indian cinema heritage foundation

Thota Tharani

Art Direction
  • Born: 16/12/ 1949 (Chennai)
  • Parents: Thota Venkateshwara Rao

The iconic looks of films like Nayakan (1987), Thalapathi (1991), Roja(1992), Kadhalan (1994), both lyrical yet realistic, defined the 90’s in Indian cinema. The man behind the striking set designs of these films was the acclaimed painter Thota Tharani. Though these films gained him recognition across the country, he has been active in the industry since the late 70’s, having worked in over 200 films in his long career. 

Born on 16 December, 1940, Tharani grew up in a creatively fertile atmosphere. His father Thota Venkateshwara Rao was an assistant to the legendary art director A K Sekhar. As a young twelve year old, Tharani used to accompany his father to the film sets. It is his father’s work which inspired him to take up art direction later in life. Tharani earned a Post-graduate Diploma in Fine Arts from the Government College of Arts & Crafts in Chennai. He became a prolific painter, known for his non-figurative work. Traveling to Paris on a Government Fellowship, he learned printmaking at Studio Atelier-17. He participated in symposiums in Japan, printmaking workshops in Chennai and a fresco painting camp in Rajasthan. Other than India, his paintings have been exhibited in Paris, Bordeaux, Vienna, Barcelona, Germany, and Japan. 

He began his film career with the Telugu language comedy Sommokadidhi Sokokadidhi (1978). Following this, he worked with Kamal Hasan again in his hundredth film as an actor – Raja Paarvai (1981).  In 1983, he began his long creative partnership with Mani Ratnam with Pallavi Anu Pallavi. After working in acclaimed films like Sagara Sangamam (1983) and Mouna Ragam(1986), his breakthrough came with the Godfather-inspired crime drama Nayakan (1987). He recreated the slums of Dharavi for this film and his attention to detail and authenticity fetched him the National Award for Best Art Direction. He also worked in the hit Agni Natchathiram(1988) and Sathya (1988). 1990’s Anjali was another significant achievement, earning great critical acclaim. With the expanded budgets o the 90’s, Tharani could let loose his imagination, resulting in some spectacular set design in Thiruda Thiruda(1993), Mudhalvan (1999), Kadhalan (2004) and Arjun (2004). He won his second National Award for Indian (1996), a film which featured state-of-the-art costume, set design and make up. He also won two Tamil Nadu State Awards for Thalapathi(1991) and Kadhalan (1994).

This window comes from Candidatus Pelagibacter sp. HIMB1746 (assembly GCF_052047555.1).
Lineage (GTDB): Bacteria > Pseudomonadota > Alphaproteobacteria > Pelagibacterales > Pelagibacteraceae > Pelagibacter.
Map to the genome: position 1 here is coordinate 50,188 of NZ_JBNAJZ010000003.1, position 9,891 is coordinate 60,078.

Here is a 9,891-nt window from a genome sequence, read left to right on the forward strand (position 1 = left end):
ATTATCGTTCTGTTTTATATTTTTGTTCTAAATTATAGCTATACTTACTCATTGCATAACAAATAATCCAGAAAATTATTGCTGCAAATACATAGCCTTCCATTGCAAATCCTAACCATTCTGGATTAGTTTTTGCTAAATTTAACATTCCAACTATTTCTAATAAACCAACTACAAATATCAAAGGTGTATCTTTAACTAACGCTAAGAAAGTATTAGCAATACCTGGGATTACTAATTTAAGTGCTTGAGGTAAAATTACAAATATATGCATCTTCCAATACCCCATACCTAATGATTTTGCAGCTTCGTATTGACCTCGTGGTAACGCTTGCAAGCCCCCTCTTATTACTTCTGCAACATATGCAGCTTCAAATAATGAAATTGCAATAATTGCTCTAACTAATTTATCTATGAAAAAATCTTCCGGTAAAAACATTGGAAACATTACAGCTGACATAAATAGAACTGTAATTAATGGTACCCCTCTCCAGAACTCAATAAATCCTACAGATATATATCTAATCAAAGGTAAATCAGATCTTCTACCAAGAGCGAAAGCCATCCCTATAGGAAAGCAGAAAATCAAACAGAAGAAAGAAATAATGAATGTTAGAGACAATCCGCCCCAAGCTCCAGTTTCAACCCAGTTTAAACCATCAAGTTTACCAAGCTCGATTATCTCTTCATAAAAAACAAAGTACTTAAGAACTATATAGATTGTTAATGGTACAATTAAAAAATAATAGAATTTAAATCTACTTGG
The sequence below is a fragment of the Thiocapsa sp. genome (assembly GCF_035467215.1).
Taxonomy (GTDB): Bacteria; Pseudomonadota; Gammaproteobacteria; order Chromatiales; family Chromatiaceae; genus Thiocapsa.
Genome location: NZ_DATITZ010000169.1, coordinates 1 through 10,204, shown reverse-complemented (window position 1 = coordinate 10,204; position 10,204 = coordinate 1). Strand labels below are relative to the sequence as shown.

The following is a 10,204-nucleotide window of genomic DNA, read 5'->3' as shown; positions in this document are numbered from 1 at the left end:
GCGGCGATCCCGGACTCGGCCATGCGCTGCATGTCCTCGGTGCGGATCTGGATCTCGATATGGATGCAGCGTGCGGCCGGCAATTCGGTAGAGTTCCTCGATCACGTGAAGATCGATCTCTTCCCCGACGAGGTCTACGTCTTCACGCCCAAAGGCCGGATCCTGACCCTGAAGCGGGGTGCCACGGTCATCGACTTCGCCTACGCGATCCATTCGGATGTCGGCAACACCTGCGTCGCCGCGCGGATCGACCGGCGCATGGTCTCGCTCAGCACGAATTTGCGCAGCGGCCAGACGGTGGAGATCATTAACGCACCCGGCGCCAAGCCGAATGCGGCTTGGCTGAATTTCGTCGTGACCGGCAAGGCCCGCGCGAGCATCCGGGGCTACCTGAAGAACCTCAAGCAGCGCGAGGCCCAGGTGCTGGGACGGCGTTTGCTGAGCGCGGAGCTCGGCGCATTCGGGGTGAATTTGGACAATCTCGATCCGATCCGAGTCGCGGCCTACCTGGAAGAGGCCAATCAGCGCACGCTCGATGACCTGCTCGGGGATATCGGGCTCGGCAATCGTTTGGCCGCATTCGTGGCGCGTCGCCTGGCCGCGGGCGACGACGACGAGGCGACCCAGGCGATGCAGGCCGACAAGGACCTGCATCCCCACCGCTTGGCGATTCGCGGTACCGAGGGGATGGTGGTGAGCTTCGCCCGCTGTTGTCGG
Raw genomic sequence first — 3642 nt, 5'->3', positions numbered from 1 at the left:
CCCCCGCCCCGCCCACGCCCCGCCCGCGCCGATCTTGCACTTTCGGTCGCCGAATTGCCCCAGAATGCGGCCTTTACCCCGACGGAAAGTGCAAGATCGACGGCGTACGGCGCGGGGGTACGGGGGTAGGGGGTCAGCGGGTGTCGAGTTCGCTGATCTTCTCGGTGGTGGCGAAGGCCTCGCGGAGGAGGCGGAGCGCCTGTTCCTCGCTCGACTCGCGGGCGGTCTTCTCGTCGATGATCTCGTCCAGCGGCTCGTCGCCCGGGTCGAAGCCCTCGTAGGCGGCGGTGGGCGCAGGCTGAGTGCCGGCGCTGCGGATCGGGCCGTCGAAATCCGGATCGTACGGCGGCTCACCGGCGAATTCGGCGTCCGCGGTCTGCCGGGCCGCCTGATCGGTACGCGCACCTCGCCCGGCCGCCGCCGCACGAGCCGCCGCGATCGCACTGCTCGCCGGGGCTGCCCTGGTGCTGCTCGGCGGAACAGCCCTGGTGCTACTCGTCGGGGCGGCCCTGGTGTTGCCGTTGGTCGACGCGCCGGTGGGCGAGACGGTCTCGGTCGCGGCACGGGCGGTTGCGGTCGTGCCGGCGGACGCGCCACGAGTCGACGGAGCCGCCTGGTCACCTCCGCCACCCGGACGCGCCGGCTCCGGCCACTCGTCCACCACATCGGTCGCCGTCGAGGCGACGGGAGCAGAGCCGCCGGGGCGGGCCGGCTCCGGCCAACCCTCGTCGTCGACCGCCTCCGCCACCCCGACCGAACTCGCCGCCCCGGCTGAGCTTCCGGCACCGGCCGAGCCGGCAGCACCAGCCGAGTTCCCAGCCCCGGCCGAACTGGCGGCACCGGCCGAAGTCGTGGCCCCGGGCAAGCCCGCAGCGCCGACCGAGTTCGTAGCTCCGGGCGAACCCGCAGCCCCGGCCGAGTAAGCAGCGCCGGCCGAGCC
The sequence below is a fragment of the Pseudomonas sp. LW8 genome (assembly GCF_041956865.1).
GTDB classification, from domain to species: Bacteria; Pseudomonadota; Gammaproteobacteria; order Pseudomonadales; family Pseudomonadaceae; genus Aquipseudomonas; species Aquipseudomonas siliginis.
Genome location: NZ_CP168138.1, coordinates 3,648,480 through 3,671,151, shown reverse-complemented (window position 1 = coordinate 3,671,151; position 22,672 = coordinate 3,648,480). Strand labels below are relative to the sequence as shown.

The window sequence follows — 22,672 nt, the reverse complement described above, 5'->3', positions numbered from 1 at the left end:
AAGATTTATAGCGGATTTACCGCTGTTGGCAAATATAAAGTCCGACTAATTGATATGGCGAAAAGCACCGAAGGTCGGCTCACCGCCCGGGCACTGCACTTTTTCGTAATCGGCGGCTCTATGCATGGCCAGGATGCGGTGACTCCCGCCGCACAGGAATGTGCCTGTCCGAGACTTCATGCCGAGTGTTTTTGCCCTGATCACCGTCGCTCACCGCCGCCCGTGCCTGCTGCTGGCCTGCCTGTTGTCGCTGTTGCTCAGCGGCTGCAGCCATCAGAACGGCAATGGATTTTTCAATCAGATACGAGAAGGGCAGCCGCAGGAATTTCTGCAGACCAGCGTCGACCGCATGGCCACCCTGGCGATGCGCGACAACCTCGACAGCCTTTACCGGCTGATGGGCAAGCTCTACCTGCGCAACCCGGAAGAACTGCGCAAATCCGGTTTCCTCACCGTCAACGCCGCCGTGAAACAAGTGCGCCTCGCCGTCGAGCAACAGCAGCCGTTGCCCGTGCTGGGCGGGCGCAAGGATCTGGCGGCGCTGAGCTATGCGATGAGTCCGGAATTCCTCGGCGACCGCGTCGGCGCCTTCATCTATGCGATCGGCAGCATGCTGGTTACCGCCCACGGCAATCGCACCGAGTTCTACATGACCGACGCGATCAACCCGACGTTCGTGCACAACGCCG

Although these films set the tone for the 90’s, it is the glass set he constructed for the Rajnikanth blockbuster Sivaji: The Boss (2007) that he considers his magnum opus as an art director. The set took twenty days to construct. The replica of the Madurai Meenakshi Temple he built for Arjun had 400 carpenters and 200 painters working on it. He has become the go-to art director for larger-than-life spectacles.   

Thota Tharani received the Padma Shri from the Government of India in 2001 and an honorary doctorate from Sathyabhama University in 2010. Although his work as an art director for commercial cinema often caused harm to his prestige as an artist, he continues to devote time to both worlds. He is still active as one of the most in-demand art directors of the industry.